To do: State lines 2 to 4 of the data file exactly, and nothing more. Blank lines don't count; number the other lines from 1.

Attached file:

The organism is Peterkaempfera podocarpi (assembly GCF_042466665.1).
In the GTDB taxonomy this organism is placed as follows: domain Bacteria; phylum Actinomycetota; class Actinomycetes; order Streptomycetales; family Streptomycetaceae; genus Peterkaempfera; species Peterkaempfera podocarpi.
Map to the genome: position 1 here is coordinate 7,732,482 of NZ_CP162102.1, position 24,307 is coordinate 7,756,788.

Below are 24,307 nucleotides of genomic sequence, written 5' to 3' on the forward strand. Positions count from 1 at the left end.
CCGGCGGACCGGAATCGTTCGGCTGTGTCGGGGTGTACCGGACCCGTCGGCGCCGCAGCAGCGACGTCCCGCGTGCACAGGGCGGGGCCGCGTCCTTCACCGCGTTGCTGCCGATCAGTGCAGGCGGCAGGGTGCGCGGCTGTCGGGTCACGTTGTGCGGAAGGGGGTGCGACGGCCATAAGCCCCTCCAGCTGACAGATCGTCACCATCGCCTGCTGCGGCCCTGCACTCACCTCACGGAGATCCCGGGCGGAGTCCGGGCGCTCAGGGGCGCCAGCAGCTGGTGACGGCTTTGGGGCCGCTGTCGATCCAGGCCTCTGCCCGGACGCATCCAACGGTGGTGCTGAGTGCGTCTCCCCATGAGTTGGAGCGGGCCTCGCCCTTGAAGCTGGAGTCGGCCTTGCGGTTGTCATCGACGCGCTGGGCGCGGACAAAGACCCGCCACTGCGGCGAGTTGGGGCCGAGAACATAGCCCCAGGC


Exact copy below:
In the GTDB taxonomy this organism is placed as follows: domain Bacteria; phylum Actinomycetota; class Actinomycetes; order Streptomycetales; family Streptomycetaceae; genus Peterkaempfera; species Peterkaempfera podocarpi.
Map to the genome: position 1 here is coordinate 7,732,482 of NZ_CP162102.1, position 24,307 is coordinate 7,756,788.

Below are 24,307 nucleotides of genomic sequence, written 5' to 3' on the forward strand. Positions count from 1 at the left end.